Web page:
Monday, August 01, 2005

Portland Article on Deadheads

Joel Lamer, the technical director of WMPG, tends the grill Sunday on a lawn at the University of Southern Maine in Portland. The free barbecue was part of the GarciaFest. Jerry Garcia of the Grateful Dead would have turned 63 today.

From the Portland Press Herald:

Patrick Babcock is a laid-back guy, comfortable in a Grateful Dead T-shirt and shorts, slowly exhaling smoke from his cigar.
Ask him about his first Dead show, he's serious as stone.
"1980," Babcock says without pause. "Halloween night, Radio City Music Hall."
Back then he was 14, wide-eyed and weaving through the crowd until he reached the front, right there in the noise and heat beneath Jerry Garcia's guitar as it reflected the stage lights.
To the kid from New York, it felt like another home.
"I decided at that point, that's where I wanted to be for a long, long time," he said. "Twenty-five years later, here I am."
On Sunday that meant hosting GarciaFest, an all-day celebration of one of the past century's most influential musicians and songwriters. Garcia, who died in August 1995, would have celebrated his 63rd birthday today.
Babcock, a part-time radio host on WMPG in Portland, is the mastermind responsible for the fourth annual festival. He actually began GarciaFest in Minneapolis, where he hosted a radio show in the mid-1990s. After Garcia's death, Babcock went on the air with 24 straight hours of Garcia's music, from the early Dead material to Garcia & Grisman.
Now the event includes 14 consecutive hours on WMPG, along with a free public barbecue outside Luther Bonney Hall at the University of Southern Maine campus in Portland.
For the radio marathon, Babcock arranged the full sets of soundboard-source recordings ahead of time. He interrupted the music only for his description of the sets, and to repeat his invitation to the festival.
A few hundred people showed up. Some were older fans, offering stories about legendary tour dates and the communal vibe of the 1960s. Some were young, having caught the secondary wave of Garcia's popularity.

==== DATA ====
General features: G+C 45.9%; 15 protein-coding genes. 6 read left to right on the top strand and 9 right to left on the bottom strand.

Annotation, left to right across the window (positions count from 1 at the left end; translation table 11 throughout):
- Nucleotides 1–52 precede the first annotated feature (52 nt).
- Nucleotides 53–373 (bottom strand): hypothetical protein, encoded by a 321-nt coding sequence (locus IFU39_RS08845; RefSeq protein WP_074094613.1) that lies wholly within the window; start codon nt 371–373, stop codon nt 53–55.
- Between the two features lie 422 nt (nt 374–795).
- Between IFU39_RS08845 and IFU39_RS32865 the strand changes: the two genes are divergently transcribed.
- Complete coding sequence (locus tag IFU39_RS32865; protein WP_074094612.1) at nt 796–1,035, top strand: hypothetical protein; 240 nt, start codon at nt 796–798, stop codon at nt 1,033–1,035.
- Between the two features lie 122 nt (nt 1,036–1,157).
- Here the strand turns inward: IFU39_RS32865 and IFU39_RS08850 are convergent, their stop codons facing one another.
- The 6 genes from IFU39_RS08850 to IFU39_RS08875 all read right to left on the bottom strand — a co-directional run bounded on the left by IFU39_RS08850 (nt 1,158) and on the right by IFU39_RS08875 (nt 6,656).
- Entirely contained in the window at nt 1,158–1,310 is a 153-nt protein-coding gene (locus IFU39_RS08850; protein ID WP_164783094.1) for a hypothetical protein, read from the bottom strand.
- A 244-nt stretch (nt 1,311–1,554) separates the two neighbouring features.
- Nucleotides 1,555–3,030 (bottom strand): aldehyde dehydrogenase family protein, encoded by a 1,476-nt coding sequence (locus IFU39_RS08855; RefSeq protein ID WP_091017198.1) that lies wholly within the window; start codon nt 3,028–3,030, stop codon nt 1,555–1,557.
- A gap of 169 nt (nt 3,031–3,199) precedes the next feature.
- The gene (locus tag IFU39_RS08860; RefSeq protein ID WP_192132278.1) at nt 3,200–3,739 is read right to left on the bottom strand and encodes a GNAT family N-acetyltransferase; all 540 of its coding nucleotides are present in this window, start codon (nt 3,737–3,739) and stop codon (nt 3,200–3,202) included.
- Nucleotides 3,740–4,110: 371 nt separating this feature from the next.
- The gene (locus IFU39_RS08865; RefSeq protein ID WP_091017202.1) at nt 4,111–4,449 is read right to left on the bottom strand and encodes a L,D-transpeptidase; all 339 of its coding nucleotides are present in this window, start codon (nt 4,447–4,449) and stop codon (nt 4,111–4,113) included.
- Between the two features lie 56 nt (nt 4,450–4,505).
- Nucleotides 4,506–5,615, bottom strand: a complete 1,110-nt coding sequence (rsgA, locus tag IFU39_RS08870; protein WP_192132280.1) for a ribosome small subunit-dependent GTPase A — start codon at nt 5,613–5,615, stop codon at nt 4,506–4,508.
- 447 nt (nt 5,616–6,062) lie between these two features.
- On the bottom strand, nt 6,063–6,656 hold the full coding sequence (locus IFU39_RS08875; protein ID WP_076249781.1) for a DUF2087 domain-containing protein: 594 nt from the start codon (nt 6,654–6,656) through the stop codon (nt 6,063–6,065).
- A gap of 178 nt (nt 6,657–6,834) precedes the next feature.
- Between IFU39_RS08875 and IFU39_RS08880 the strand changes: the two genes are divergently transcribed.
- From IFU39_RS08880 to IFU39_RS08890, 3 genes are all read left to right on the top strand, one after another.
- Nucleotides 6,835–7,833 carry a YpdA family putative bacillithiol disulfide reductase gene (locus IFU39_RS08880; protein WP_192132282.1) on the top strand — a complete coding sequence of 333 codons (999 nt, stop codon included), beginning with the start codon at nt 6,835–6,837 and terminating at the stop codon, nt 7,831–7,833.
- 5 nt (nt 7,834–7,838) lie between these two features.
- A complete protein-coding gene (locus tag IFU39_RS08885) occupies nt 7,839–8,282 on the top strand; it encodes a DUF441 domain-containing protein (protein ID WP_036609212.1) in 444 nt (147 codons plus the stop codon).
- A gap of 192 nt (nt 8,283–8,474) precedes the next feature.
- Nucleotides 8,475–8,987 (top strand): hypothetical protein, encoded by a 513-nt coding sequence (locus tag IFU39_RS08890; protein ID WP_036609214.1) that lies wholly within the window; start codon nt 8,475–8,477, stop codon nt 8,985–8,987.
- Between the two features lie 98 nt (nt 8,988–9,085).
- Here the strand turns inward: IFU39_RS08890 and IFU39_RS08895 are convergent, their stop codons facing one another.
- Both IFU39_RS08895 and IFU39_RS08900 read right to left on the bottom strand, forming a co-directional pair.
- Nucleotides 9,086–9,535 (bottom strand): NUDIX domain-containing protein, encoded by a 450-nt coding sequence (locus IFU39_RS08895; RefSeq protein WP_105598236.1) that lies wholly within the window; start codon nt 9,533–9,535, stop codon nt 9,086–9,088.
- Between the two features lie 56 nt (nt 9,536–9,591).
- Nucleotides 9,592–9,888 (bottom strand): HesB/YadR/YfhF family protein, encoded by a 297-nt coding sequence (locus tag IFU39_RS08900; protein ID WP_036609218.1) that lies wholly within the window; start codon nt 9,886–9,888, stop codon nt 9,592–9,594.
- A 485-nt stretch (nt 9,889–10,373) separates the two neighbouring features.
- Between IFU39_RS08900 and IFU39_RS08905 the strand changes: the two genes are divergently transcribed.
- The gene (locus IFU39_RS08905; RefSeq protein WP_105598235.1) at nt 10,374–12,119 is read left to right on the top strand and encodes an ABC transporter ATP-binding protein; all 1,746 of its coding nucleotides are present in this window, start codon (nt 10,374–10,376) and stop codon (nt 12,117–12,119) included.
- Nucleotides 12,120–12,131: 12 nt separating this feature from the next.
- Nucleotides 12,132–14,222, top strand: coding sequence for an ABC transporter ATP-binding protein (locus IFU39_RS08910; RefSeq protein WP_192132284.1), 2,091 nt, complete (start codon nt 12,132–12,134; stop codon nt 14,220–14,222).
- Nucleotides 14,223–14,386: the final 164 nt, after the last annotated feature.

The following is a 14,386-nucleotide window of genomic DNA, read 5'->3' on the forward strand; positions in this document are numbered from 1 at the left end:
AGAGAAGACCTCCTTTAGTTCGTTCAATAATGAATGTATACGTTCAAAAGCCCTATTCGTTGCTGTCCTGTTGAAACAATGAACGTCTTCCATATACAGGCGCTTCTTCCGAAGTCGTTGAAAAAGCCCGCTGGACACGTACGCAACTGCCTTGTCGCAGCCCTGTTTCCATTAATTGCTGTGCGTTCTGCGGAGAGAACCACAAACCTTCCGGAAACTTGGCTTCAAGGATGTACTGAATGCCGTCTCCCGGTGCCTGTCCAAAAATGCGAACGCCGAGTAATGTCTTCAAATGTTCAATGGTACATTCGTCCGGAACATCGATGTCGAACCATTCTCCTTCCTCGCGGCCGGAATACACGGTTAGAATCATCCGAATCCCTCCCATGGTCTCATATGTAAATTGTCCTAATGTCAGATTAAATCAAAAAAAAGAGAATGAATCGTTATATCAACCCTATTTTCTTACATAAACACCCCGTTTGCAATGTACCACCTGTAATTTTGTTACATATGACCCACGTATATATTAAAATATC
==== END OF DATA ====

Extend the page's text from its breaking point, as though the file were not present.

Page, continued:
More-dedicated fans generally stay home to record the 14-hour show, which included some music just released by the archivist who oversees the Dead's so-called "vault" of recordings. The event has become popular for fans worldwide who can tune into the WMPG streaming online Webcast.
"They know about it," said Dave Bunker, the station's program director. But the event is for local fans, first and foremost, Bunker said.
"It's right up our alley for the station," he said. "We try to put on a number of events each year that are community-oriented. This is a testament to volunteer energy."
On the lawn, Velvet Maxfield danced to a version of Bob Dylan's "When I Paint My Masterpiece," recorded by the Dead several times at live shows. Maxfield, 37, got her introduction to the Dead as a teen in Wiscasset, driving with a friend to Bowdoin College to buy records favored by the college crowd.
Grateful Dead songs provided the backdrop at Maxfield's wedding in 1994, as she walked the aisle and then danced with her father. She counts Garcia, along with reggae legend Bob Marley, among her biggest influences.
"My daughter grew up calling him Uncle Jerry," said Maxfield, who now lives in Saco. Few artists have been able to create a sense of community, and bridge generations the way Garcia did, Maxfield said.
"He feels reachable," she said. "He wasn't afraid to make mistakes and let people know that's a part of life. He was just real."
Staff Writer Trevor Maxwell can be contacted at 791-6451 or at:


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